Next, the effect of the QI intervention was examined using the average of adherence rates before and after the QI intervention was provided to each group (ie, initial group: 7 weeks before, 9 weeks after; delayed group: 11 weeks before, 5 weeks after). Average adherence rates increased significantly for both groups after the QI intervention (P = 0.008). The average change in adherence rates was 11% across both groups. The between-group effect was not significant, indicating that the adherence rates were similar. The interaction effect was not significant (Table 2).
There was variation in adherence with 4 of the physical therapists demonstrating 100% adherence in both the pre- and postintervention periods, and adherence improved from 75% to 95% to 100% from pre- to postintervention in 6 of the physical therapists. Adherence decreased in 2 of the physical therapists. Of the 4 physical therapists who did not participate in the development of the CTA, 2 showed 100% adherence postintervention.
When postintervention was compared with preintervention periods, it was found that overutilized treatment categories were reduced by 16%. The balance activities category was the most overutilized treatment and canalith repositioning was the least.
Effect of Adherence on Outcomes
The forms submitted by all 23 physical therapists who participated in the study were compared (adherent vs non-adherent) regardless of the randomized assignment to the initial and delayed groups. Of the 732 initial evaluations, no follow-up information was available for 278 patients. Thus, outcomes were examined for 454 patients. Table 3 demonstrates the number of initial evaluation forms that were included in the analysis of each clinical outcome. The number of patients who received adherent care was 397 and the number who received nonadherent care was 57. The age of the patients was significantly different between those who received adherent and nonadherent care; patients who received adherent care were younger (mean age of 34 and 51 years, respectively) (P <0.001). The level of adherent care did not differ because of sex or duration of symptoms.
A mixed-factor repeated-measures ANOVA was performed to compare baseline scores and discharge for the ABC (Table 4). Baseline scores were significantly different between patients who received adherent and nonadherent treatment, with greater ABC scores in those who received adherent treatment (mean = 73, standard deviation = 24) compared with nonadherent treatment (mean = 61, standard deviation = 26). Thus baseline score was entered into the model as a covariate. Also, the model was adjusted for patients' age because it was significantly different between the adherent and nonadherent treatment. The effect of baseline scores as a covariate was significant (P < 0.001) and it explained 83% of the variance in the ABC scores. Also, the effect of patients' age as a covariate was significant (P < 0.001) and it explained 5% of the variance in the ABC scores. There was a significant effect of time on the ABC scores (P < 0.001) with a large effect size (partial η2 = 0.4). The improvement in the ABC scores was 12 points across both groups. There was no difference in the change in the ABC scores between the adherent and no-adherent treatment (P = 0.4). In addition, the interaction between time and adherence was not significant (P = 0.4).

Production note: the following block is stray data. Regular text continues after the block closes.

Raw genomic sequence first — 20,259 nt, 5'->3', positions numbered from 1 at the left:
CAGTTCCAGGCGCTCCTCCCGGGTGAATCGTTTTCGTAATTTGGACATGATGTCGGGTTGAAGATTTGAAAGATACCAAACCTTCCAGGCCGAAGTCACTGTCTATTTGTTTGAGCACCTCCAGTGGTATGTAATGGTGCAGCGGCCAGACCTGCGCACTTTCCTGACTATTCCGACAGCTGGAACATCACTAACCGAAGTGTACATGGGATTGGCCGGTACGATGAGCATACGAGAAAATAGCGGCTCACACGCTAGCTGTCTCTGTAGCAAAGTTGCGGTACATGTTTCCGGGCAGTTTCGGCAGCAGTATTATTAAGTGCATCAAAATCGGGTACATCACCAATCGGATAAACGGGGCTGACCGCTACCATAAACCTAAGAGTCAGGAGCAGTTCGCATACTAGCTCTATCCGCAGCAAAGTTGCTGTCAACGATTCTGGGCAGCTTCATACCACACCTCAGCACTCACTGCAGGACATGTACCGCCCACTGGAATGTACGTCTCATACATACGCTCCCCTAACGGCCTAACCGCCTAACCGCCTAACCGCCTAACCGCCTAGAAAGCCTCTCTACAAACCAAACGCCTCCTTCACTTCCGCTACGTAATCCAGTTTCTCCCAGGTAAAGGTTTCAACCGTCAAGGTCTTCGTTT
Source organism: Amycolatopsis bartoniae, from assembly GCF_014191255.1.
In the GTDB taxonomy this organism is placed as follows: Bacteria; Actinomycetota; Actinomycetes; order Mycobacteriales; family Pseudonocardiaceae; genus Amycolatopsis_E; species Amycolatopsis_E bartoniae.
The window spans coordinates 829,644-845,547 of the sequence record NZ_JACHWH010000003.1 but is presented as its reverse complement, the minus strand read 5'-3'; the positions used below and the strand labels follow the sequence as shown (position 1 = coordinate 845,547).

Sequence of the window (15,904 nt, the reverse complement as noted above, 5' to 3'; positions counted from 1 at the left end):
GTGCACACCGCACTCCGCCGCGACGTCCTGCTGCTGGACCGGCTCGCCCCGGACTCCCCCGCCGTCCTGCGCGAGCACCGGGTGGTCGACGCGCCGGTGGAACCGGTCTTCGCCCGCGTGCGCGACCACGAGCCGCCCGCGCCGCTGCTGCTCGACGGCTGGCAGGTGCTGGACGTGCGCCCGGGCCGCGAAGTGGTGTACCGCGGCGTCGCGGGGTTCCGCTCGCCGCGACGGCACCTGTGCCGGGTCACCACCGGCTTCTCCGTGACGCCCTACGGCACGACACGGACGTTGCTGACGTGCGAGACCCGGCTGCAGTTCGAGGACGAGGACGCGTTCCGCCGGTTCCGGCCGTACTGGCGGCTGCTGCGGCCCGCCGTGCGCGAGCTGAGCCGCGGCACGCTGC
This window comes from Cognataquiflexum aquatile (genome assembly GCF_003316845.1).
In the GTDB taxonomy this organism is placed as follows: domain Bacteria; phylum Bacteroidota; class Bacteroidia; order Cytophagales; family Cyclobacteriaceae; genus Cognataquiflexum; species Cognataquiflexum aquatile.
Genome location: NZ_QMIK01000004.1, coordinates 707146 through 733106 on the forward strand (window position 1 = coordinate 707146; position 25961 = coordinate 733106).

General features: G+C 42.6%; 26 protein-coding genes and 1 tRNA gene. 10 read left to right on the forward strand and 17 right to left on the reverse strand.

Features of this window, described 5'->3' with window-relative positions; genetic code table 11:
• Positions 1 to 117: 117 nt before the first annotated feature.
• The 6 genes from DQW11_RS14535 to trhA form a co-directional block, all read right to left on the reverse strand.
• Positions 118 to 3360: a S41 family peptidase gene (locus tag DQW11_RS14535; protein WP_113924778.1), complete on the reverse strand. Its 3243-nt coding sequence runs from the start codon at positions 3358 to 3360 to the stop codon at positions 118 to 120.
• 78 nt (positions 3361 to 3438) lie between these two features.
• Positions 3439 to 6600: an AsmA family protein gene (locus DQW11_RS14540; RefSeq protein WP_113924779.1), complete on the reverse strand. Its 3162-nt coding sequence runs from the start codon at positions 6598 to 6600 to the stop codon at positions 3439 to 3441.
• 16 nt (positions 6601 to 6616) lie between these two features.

For the DHI, baseline scores were not different between adherent and nonadherent treatment (P = 0.06), but the model was adjusted for patients' age because it was significantly different between adherent and nonadherent treatment (Table 4). The effect of patients' age as a covariate was significant (P < 0.001) and it explained 3% of the variance in the DHI scores. The effect of time on the DHI scores was significant (P < 0.001). The improvement in the DHI scores was 17 points across both groups. Adherence did not significantly affect the change of the DHI scores (P = 0.3). Also, the interaction effect between time and adherence was not significant (P = 0.8). Patients reported a mean GRC score of 5 when the treatment was adherent and 4.5 when the treatment was nonadherent (Table 4).
As a quality improvement project, it is important to state that the results are not generalizable because the project was conducted within a single health care provider, using physical therapists that developed their own MDS and CTA. However, other providers engaged in QI may benefit from this reporting of the process that was undertaken. Our results showed 11% improvement in adherence rates to the CTA from the period before the QI intervention to after the QI intervention. Improvement in adherence to clinical guidelines after guidelines implementation was reported to be 5% to 10%.53 Bekkering et al54 defined the important difference in adherence to clinical guidelines as 20%, yet they concluded that a 20% improvement may be optimistic. Bekkering et al54 compared the adherence of physical therapists to low back pain clinical guidelines and found a difference of 12% in adherence rates in favor of the intervention group.